If you’re a crazy sports fan like me, you’ll understand what I mean when I say that my husband gave me that look last Sunday evening.

You know- the look that says you’ve been spending waaaaay too much time with sports today.

So, I decided to brush it off, but then I took a look around.  On the couch next to me was the worn-out remote control that I used to jump between any interesting sport I could get my hands on.  The battery from my laptop was burning a hole in my thighs as I fiddled with my sports blog for hours.  And, my cell phone was buzzing at me indicating the battery was giving up from my constant checking of sports twitter feeds.

Am I obsessed?  Maybe so, but I can justify it.  Can’t I??

Merriam Webster’s definition of a sport is: “source of diversion” or “recreation”.   Well, that implies any type of diversion could be categorized as a sport.  Like if I sat at the counter of my local java café and cruised the internet on my laptop, wouldn’t that be considered a source of diversion or recreation and thus, a sport?

Hmm, I guess that makes my love for viewing professional sports seem very trivial.

And, then I found another definition of a sport at  “An activity involving physical exertion and skill that is governed by a set of rules or customs and often undertaken competitively.”  So, a professional sport could really be defined as a competitive diversion in which the participants get paid?  Does that mean I am throwing away my entire Sunday on watching wealthy people compete for recreation?  There must be more to it than that??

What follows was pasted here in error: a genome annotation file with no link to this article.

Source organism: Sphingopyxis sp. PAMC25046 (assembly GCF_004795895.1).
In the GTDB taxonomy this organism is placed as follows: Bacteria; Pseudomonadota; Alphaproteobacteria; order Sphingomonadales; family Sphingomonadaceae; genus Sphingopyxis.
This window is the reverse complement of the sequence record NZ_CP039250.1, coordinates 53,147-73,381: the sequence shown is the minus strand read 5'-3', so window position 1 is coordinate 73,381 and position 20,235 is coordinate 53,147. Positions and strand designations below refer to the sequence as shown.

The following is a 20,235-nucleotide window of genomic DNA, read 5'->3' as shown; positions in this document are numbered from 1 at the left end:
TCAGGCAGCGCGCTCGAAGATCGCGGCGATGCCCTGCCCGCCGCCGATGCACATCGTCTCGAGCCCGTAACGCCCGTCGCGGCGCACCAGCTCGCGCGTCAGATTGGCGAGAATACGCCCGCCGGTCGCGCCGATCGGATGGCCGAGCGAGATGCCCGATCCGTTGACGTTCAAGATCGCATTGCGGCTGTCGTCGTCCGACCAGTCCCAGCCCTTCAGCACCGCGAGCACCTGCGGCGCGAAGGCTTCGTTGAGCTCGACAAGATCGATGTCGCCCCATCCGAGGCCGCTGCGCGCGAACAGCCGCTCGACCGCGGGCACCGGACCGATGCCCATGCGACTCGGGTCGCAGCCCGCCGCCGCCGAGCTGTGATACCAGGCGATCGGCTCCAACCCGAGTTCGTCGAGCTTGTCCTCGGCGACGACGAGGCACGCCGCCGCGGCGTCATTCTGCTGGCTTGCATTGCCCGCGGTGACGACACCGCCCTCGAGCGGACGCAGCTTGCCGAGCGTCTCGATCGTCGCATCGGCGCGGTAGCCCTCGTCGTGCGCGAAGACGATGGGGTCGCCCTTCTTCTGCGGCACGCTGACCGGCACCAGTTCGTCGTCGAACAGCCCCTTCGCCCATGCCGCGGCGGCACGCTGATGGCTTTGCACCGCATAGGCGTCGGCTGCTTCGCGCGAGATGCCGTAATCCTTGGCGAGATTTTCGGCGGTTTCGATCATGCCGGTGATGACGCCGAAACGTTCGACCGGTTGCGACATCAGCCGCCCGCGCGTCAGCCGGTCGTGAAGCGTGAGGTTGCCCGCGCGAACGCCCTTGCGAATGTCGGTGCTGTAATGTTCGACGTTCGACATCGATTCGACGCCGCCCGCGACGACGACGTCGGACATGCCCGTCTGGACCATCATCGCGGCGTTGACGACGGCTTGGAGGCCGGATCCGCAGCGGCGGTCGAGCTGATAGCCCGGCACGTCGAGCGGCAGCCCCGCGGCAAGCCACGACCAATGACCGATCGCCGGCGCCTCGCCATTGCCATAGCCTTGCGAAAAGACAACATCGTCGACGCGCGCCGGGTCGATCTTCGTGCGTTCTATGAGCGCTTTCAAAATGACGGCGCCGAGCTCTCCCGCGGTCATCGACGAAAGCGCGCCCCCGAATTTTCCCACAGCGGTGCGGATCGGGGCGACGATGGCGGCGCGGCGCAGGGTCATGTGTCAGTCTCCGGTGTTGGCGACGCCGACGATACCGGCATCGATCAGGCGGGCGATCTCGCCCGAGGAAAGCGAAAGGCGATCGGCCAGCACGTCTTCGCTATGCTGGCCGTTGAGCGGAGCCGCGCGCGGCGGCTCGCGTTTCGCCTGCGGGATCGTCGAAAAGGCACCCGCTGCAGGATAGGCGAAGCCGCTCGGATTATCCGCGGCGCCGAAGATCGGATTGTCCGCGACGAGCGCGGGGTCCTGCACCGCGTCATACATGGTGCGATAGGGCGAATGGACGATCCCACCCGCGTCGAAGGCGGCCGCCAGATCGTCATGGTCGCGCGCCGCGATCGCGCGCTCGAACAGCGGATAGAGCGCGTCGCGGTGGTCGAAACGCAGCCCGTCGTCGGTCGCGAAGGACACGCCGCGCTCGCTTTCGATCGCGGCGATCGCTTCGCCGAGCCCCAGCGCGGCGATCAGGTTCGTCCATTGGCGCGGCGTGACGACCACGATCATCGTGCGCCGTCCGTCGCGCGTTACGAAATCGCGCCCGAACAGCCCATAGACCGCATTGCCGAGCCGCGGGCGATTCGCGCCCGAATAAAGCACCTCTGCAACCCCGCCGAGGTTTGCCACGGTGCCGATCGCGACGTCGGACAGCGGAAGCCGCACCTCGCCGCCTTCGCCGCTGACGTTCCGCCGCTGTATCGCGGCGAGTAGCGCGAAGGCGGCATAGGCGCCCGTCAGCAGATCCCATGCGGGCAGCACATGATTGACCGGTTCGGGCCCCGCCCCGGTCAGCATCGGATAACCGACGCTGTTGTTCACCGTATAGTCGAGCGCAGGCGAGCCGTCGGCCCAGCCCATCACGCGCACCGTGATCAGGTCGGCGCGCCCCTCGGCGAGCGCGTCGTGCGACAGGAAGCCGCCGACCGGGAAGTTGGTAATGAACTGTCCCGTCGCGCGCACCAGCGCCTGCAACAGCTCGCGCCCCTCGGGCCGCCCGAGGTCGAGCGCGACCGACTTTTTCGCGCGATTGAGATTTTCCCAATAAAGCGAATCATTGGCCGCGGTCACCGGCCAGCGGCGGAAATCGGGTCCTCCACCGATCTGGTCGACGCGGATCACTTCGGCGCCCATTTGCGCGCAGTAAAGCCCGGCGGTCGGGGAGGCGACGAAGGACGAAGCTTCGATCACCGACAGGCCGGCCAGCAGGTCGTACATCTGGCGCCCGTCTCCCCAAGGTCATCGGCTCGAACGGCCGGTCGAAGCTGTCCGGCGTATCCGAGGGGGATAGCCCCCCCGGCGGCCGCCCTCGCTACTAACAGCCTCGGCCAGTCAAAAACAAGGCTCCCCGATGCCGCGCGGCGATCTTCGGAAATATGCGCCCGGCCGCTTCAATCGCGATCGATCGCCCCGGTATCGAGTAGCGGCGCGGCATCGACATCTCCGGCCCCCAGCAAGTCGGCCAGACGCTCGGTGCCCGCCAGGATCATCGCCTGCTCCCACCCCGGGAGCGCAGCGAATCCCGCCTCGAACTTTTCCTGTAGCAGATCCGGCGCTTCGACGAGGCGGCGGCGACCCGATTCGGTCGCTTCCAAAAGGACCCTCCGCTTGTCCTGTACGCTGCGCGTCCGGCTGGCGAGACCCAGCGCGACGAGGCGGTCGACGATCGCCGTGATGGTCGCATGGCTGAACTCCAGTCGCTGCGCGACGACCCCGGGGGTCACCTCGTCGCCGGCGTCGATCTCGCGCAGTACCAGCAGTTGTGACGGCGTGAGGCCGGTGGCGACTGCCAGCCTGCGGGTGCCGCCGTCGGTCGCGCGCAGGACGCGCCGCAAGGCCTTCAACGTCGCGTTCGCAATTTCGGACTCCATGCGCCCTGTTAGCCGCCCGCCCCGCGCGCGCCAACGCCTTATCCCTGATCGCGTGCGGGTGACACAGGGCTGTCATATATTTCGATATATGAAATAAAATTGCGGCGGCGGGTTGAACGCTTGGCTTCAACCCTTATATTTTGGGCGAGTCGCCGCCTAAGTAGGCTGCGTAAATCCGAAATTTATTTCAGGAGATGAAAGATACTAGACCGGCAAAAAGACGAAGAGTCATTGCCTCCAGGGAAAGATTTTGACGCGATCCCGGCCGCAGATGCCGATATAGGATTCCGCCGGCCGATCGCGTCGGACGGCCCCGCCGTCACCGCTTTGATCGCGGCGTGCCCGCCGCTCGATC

SportAccord, the preeminent umbrella for international sports federations (including FIFA & the International Olympic Committee), defines sport on its website for all new membership applications as follows:  “Should include an element of competition; should not rely on any element of ‘luck’ specifically integrated into the sport; should not be judged to pose an undue risk to the health and safety of its athletes or participants; should in no way be harmful to any living creature; and should not rely on equipment that is provided by a single supplier.”

While that definition does attempt to refine a more general interpretation of the word “sport”, it doesn’t help me validate all the time I spend watching sports.  In fact, it just makes me plain confused.  Doesn’t every sport involve some kind of luck, i.e. flipping of a coin, the ball bouncing a certain way, etc?  Isn’t every sport even slightly “harmful”?  And, what do suppliers have anything to do with it?

Well, watching sports may seem like a waste of time to others who just don’t get.  Happily, this girl does and I’m not afraid to admit it!


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